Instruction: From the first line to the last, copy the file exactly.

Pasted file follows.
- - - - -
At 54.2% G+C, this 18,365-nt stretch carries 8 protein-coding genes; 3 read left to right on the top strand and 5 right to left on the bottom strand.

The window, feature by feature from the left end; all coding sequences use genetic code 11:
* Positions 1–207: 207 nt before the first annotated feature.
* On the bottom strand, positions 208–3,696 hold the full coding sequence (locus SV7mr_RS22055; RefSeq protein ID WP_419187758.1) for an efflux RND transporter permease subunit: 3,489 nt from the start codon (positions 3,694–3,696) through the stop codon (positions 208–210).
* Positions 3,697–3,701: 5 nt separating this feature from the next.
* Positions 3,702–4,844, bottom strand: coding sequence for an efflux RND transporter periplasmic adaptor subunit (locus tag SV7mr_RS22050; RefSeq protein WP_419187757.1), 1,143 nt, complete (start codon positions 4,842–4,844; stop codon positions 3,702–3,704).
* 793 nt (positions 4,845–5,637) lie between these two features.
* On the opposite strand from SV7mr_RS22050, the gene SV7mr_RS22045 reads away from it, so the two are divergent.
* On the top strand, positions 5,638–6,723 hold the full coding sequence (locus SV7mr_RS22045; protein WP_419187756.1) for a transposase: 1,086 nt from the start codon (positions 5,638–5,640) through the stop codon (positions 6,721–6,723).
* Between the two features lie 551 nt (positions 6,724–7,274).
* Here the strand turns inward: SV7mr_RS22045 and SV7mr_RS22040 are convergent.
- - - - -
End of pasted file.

At 54.2% G+C, this 18,365-nt stretch carries 8 protein-coding genes; 3 read left to right on the top strand and 5 right to left on the bottom strand.

The window, feature by feature from the left end; all coding sequences use genetic code 11:
* Positions 1–207: 207 nt before the first annotated feature.
* On the bottom strand, positions 208–3,696 hold the full coding sequence (locus SV7mr_RS22055; RefSeq protein ID WP_419187758.1) for an efflux RND transporter permease subunit: 3,489 nt from the start codon (positions 3,694–3,696) through the stop codon (positions 208–210).
* Positions 3,697–3,701: 5 nt separating this feature from the next.
* Positions 3,702–4,844, bottom strand: coding sequence for an efflux RND transporter periplasmic adaptor subunit (locus tag SV7mr_RS22050; RefSeq protein WP_419187757.1), 1,143 nt, complete (start codon positions 4,842–4,844; stop codon positions 3,702–3,704).
* 793 nt (positions 4,845–5,637) lie between these two features.
* On the opposite strand from SV7mr_RS22050, the gene SV7mr_RS22045 reads away from it, so the two are divergent.
* On the top strand, positions 5,638–6,723 hold the full coding sequence (locus SV7mr_RS22045; protein WP_419187756.1) for a transposase: 1,086 nt from the start codon (positions 5,638–5,640) through the stop codon (positions 6,721–6,723).
* Between the two features lie 551 nt (positions 6,724–7,274).
* Here the strand turns inward: SV7mr_RS22045 and SV7mr_RS22040 are convergent.